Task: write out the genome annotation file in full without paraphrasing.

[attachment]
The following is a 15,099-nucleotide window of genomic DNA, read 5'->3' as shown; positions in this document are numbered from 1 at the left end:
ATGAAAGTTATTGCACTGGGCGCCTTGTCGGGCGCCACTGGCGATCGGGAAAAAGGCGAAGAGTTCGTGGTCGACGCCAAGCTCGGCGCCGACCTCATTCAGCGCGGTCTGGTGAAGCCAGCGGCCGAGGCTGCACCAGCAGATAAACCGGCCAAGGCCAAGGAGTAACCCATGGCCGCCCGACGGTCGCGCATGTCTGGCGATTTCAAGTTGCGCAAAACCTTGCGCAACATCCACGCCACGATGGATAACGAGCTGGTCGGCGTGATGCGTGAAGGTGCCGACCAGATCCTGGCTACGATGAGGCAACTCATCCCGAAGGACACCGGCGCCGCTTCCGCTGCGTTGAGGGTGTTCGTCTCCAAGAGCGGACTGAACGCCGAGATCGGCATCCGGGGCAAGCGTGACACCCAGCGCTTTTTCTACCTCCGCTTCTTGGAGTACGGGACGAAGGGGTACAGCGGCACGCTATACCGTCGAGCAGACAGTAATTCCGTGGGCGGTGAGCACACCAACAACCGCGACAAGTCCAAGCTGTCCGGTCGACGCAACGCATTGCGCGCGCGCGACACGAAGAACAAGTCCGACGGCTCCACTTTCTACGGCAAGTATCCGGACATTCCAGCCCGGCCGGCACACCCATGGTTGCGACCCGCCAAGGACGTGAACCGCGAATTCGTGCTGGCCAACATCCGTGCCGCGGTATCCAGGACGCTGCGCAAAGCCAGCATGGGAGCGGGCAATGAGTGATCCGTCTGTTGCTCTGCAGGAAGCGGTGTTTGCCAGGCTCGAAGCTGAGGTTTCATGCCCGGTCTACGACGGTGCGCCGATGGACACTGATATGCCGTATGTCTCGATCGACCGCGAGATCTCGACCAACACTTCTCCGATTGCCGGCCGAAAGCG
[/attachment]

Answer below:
The following is a 15,099-nucleotide window of genomic DNA, read 5'->3' as shown; positions in this document are numbered from 1 at the left end:
ATGAAAGTTATTGCACTGGGCGCCTTGTCGGGCGCCACTGGCGATCGGGAAAAAGGCGAAGAGTTCGTGGTCGACGCCAAGCTCGGCGCCGACCTCATTCAGCGCGGTCTGGTGAAGCCAGCGGCCGAGGCTGCACCAGCAGATAAACCGGCCAAGGCCAAGGAGTAACCCATGGCCGCCCGACGGTCGCGCATGTCTGGCGATTTCAAGTTGCGCAAAACCTTGCGCAACATCCACGCCACGATGGATAACGAGCTGGTCGGCGTGATGCGTGAAGGTGCCGACCAGATCCTGGCTACGATGAGGCAACTCATCCCGAAGGACACCGGCGCCGCTTCCGCTGCGTTGAGGGTGTTCGTCTCCAAGAGCGGACTGAACGCCGAGATCGGCATCCGGGGCAAGCGTGACACCCAGCGCTTTTTCTACCTCCGCTTCTTGGAGTACGGGACGAAGGGGTACAGCGGCACGCTATACCGTCGAGCAGACAGTAATTCCGTGGGCGGTGAGCACACCAACAACCGCGACAAGTCCAAGCTGTCCGGTCGACGCAACGCATTGCGCGCGCGCGACACGAAGAACAAGTCCGACGGCTCCACTTTCTACGGCAAGTATCCGGACATTCCAGCCCGGCCGGCACACCCATGGTTGCGACCCGCCAAGGACGTGAACCGCGAATTCGTGCTGGCCAACATCCGTGCCGCGGTATCCAGGACGCTGCGCAAAGCCAGCATGGGAGCGGGCAATGAGTGATCCGTCTGTTGCTCTGCAGGAAGCGGTGTTTGCCAGGCTCGAAGCTGAGGTTTCATGCCCGGTCTACGACGGTGCGCCGATGGACACTGATATGCCGTATGTCTCGATCGACCGCGAGATCTCGACCAACACTTCTCCGATTGCCGGCCGAAAGCG